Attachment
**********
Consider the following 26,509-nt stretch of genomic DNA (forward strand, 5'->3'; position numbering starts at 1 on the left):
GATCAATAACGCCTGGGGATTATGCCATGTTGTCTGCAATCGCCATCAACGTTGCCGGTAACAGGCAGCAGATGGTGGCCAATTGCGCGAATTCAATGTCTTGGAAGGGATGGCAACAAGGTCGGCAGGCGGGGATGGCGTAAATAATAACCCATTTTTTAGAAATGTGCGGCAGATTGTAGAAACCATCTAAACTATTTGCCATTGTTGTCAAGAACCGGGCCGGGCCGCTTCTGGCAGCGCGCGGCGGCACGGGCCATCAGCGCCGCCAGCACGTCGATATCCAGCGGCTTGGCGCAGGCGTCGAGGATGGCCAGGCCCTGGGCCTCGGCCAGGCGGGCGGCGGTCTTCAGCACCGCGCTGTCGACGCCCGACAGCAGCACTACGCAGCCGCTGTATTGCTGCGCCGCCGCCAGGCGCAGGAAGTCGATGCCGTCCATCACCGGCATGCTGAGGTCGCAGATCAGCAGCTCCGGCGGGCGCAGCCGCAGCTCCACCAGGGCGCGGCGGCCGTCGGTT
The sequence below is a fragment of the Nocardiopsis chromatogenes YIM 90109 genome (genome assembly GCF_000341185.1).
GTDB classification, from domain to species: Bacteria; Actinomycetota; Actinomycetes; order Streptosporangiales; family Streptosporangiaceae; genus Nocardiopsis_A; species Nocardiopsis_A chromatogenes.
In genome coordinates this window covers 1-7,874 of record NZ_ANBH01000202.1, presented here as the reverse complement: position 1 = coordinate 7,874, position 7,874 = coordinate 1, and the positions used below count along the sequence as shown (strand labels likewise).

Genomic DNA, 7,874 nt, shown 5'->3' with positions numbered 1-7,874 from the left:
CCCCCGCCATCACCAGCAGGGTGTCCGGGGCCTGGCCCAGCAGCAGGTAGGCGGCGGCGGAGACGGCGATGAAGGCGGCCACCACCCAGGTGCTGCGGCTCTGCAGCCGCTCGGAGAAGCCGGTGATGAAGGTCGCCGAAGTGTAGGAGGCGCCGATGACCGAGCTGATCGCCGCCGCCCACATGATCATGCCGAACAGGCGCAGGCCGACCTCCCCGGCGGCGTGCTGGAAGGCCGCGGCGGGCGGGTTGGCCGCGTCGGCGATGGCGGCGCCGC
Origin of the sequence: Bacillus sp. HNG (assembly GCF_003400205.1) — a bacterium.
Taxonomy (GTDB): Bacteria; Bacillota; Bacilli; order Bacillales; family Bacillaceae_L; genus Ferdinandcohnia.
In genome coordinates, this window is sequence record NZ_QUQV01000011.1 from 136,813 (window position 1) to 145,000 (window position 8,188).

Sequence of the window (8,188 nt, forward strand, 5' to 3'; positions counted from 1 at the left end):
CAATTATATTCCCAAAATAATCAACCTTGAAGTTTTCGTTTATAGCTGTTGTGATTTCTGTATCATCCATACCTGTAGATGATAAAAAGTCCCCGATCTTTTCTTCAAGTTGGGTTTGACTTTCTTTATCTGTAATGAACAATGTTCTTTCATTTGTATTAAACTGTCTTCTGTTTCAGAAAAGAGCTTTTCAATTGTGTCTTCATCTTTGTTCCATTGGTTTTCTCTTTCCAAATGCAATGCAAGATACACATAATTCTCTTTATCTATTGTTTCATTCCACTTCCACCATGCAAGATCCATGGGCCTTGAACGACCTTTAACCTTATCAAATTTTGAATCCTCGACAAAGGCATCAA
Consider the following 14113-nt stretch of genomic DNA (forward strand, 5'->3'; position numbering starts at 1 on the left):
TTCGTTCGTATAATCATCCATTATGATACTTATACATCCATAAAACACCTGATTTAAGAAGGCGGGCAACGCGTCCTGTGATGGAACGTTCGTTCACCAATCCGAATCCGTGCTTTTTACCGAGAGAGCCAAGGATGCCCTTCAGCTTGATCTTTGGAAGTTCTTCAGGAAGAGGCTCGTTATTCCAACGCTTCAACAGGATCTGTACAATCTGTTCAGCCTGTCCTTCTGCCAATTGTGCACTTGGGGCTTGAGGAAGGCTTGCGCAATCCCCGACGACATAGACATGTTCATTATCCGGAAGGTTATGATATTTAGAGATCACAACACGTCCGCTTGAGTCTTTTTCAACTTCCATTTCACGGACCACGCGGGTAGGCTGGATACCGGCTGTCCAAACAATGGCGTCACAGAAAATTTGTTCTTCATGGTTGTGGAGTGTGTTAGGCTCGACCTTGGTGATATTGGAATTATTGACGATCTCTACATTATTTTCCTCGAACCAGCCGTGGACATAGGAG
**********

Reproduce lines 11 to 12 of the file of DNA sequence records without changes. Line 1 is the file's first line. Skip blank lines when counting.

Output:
Sequence of the window (8,188 nt, forward strand, 5' to 3'; positions counted from 1 at the left end):
CAATTATATTCCCAAAATAATCAACCTTGAAGTTTTCGTTTATAGCTGTTGTGATTTCTGTATCATCCATACCTGTAGATGATAAAAAGTCCCCGATCTTTTCTTCAAGTTGGGTTTGACTTTCTTTATCTGTAATGAACAATGTTCTTTCATTTGTATTAAACTGTCTTCTGTTTCAGAAAAGAGCTTTTCAATTGTGTCTTCATCTTTGTTCCATTGGTTTTCTCTTTCCAAATGCAATGCAAGATACACATAATTCTCTTTATCTATTGTTTCATTCCACTTCCACCATGCAAGATCCATGGGCCTTGAACGACCTTTAACCTTATCAAATTTTGAATCCTCGACAAAGGCATCAA